5 Lessons Learned from 5 Years of Wine Blogging
Five years of wine blogging has resulted in plenty of lessons learned along the way.
In this article, I’m going to share my top five lessons learned from five years of wine blogging.
My hope is that these will help to teach and inspire you in your own wine blogging journey.
Top 5 Wine Blogging Lessons Learned
Here’s my top five lessons learned, in no particular order.
#1 – Your words have an impact on people.
When you first start wine blogging there isn’t much engagement with your readers. It takes a little time to build up momentum. But, as you build up more and more content you start getting comments on your posts.
In my case, since my blog is really a wine review blog, I started to realize that my words had a direct impact on my readers’ wine choices.
For example, inside the comments, people would ask me to recommend wines that they might like. Or, they might ask what temperature a particular varietal should be served at.
In other cases, a review might take on a life of its own with many people commenting about a particular wine, especially if they disliked it.
In giving this thought, you start to realize you’re impacting purchasing decisions that not only impact your readers, but also those that produce and promote wine for a living.
At one point I even wrestled with the dilemma of whether it’s fair to publish a negative wine review, given that the review is really just my opinion.
So, as wine bloggers I think we need to be careful about what we say and how we say it. But, in the end, our readers should always come first and honesty is definitely the best policy.
#2 – Free samples are great, but they’re not always a benefit to your blog.
In my opinion, when you run a review blog you should actually possess and use the product you’re reviewing. So, this means that when you get started reviewing wines (or any products) you will mostly likely need to purchase those products for your reviews on your own.
I took a look back at my review list for Honest Wine Reviews and it wasn’t until I had done 37 reviews, that I received my first free sample of wine. I was contacted by a representative from Wines from Greece and they sent me some great wines from Santorini to review.
Looking back, I probably could have done a little research and reached out to some of the PR companies that represent wine brands and asked for samples to review sooner than I did.
Fast forward to today and as my wine blog has gotten more popular, free samples come often.
Now, don’t get me wrong, I appreciate not having to lay out as much cash as I used to. And, I love trying new wines before they’re released to market. Also, it helps me to spot trends as they’re emerging. And finally, some of the wines are really really good from small winemakers that I otherwise wouldn’t have known about.
So, that’s all great.
But, when I put my business hat on and dig a little deeper, there is a downside.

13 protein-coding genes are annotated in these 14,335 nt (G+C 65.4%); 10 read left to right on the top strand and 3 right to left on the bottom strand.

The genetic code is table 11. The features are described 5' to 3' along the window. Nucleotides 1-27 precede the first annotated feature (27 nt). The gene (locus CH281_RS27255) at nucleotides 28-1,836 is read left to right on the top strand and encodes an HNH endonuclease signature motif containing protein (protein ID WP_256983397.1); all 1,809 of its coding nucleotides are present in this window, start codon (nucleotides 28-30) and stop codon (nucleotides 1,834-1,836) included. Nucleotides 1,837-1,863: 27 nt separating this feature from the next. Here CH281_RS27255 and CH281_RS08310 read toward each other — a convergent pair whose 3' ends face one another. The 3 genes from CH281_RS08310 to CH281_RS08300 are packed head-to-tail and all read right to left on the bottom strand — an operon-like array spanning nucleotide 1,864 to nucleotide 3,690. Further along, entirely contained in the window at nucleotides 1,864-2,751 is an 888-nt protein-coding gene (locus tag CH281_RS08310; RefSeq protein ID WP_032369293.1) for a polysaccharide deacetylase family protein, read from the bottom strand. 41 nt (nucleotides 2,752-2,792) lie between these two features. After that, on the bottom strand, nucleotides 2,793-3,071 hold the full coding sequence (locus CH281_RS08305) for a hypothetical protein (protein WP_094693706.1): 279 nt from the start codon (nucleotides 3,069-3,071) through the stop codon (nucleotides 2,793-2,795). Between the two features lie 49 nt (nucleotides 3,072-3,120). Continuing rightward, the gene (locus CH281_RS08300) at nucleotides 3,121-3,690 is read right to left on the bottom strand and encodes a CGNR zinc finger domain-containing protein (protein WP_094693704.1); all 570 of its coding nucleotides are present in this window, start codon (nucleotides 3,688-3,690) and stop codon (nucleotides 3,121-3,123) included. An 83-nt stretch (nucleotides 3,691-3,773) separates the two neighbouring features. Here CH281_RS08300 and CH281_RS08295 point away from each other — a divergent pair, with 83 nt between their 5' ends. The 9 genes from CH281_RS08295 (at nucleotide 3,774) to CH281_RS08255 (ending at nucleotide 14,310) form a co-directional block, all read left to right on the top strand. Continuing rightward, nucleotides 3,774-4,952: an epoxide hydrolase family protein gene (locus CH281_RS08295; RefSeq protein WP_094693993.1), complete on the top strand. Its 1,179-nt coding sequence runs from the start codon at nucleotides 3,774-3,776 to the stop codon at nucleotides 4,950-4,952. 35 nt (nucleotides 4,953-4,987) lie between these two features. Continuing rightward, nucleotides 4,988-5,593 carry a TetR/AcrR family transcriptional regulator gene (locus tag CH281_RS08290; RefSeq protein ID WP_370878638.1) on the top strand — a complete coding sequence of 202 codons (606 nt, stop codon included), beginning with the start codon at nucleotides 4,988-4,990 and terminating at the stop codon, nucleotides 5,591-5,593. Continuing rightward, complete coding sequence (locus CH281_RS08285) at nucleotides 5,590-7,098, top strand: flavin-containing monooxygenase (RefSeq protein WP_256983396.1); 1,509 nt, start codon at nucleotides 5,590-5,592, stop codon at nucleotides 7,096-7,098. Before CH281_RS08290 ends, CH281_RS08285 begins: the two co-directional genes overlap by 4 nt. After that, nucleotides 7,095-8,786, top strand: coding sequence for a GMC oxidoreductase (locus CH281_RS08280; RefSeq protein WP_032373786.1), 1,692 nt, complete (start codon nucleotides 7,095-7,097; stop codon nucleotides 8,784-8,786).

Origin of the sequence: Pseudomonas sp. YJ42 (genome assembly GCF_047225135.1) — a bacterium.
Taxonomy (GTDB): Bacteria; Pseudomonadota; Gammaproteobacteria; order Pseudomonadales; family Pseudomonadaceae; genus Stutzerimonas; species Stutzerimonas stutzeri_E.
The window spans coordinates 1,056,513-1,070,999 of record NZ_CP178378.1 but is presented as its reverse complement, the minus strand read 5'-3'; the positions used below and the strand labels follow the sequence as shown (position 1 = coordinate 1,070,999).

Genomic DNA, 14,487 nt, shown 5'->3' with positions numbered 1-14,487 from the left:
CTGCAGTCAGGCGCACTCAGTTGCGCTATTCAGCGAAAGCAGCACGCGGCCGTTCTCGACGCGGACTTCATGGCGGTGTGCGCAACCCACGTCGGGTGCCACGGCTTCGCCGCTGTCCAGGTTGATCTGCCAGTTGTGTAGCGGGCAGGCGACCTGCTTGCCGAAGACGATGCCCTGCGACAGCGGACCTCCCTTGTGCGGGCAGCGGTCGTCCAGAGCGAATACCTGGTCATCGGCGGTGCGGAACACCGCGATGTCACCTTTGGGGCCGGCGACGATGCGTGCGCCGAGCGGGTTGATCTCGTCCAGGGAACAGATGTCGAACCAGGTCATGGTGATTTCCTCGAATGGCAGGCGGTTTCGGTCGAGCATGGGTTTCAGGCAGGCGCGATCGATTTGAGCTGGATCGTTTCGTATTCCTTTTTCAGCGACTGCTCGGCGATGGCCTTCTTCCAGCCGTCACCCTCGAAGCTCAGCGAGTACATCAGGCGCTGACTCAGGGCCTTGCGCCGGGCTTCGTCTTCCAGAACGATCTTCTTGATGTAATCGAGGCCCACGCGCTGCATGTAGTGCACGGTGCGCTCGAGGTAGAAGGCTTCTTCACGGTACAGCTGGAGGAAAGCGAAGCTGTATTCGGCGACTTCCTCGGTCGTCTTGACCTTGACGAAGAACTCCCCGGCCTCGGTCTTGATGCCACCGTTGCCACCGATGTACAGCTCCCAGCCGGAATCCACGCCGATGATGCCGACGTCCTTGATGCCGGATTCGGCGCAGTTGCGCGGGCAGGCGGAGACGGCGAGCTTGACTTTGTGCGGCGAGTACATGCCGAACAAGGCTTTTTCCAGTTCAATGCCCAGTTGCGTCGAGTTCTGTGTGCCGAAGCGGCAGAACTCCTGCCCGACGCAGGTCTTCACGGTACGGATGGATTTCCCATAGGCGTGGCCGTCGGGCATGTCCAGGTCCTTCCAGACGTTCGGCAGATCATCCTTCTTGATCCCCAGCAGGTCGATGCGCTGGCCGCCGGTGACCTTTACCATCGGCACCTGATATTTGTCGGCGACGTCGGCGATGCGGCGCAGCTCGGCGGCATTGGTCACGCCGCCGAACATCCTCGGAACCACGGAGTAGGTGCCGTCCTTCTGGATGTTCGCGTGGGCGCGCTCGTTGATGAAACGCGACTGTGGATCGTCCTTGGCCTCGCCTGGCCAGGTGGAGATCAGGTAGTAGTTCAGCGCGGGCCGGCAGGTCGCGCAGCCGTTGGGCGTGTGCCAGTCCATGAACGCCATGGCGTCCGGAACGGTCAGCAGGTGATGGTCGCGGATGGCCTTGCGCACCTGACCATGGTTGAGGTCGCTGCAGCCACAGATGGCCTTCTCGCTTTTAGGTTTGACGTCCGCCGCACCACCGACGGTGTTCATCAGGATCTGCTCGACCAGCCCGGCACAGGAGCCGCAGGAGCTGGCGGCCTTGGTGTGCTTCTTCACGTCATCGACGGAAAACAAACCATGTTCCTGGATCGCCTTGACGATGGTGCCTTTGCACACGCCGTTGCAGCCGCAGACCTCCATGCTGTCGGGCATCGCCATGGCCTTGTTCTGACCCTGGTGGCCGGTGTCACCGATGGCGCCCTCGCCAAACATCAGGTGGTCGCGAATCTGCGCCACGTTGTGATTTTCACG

Traffic to your website is your life blood. That traffic can come from many different sources, but quite often new people find your website through organic search from Google, Bing or other search engines.
They search on the name of the wine and if your review is up near the top of the search engine results page, they click on it to come to your site and read your review.
When you’re trying to grow your site, new traffic is important.
So, getting back to free samples, many of the wines you receive are not highly searched. Which means, those reviews aren’t likely to draw as many new visitors as a well known brand would, since well known brands are often highly searched.
So, you discover you need to balance highly searched wines (that you buy yourself) versus free samples for your reviews.
#3 – It’s a great conversation starter.
Whenever I tell people I’m a wine blogger, it always sparks a great conversation about wine. It’s something that a lot of people find easily relatable. I often learn what people are interested in and what they’re favorite wines are.
It sometimes also leads into a discussion about running a website and what that entails.
For myself, I’m happy to chat about both topics and either way it’s a great way to spread the word about your website.
One thing I’m guilty of is not having business cards to hand to people with my website name on them. Don’t make that mistake!
#4 – You’ll see developing trends before the market does.
As I mentioned above, you’ll sometimes see trends developing before the general market does.
As an example, at the time of writing this, I’m seeing a new trend of wine brands being marketed to men specifically. Maybe it’s just me, but I hadn’t seen that before.
Awhile back ago, Apothic Wines started releasing wines that are very dark and flavorful. More recently they released a wine with a Bourbon taste to it. Add to that, the wine bottle label was very gothic and masculine looking.
It did well and now I’m seeing wines with names like “Ravage” and “Cigar.” Even the marketing materials state that they’re specifically targeting men with some of these wines.
So, definitely a trend that’s just getting started at the time of writing this article.
Will it have legs? We’ll see.
#5 – It’s fun to include your friends and family.
Wine is inherently a social beverage. As I started doing reviews and including friends and family, I discovered they really enjoyed being ” tasting assistants” and helping me with my reviews!
Which of course is great because you pull in (and of course document) multiple opinions when you do a review.
And, everyone loves going through the tasting process (appearance, aroma, taste, mouthfeel, finish, etc.) and learning more about wine through experiencing it.
All in all, it makes for a fun experience to share with others.
So, there you have it… My top five lessons learned from five years of wine blogging!
What did you think?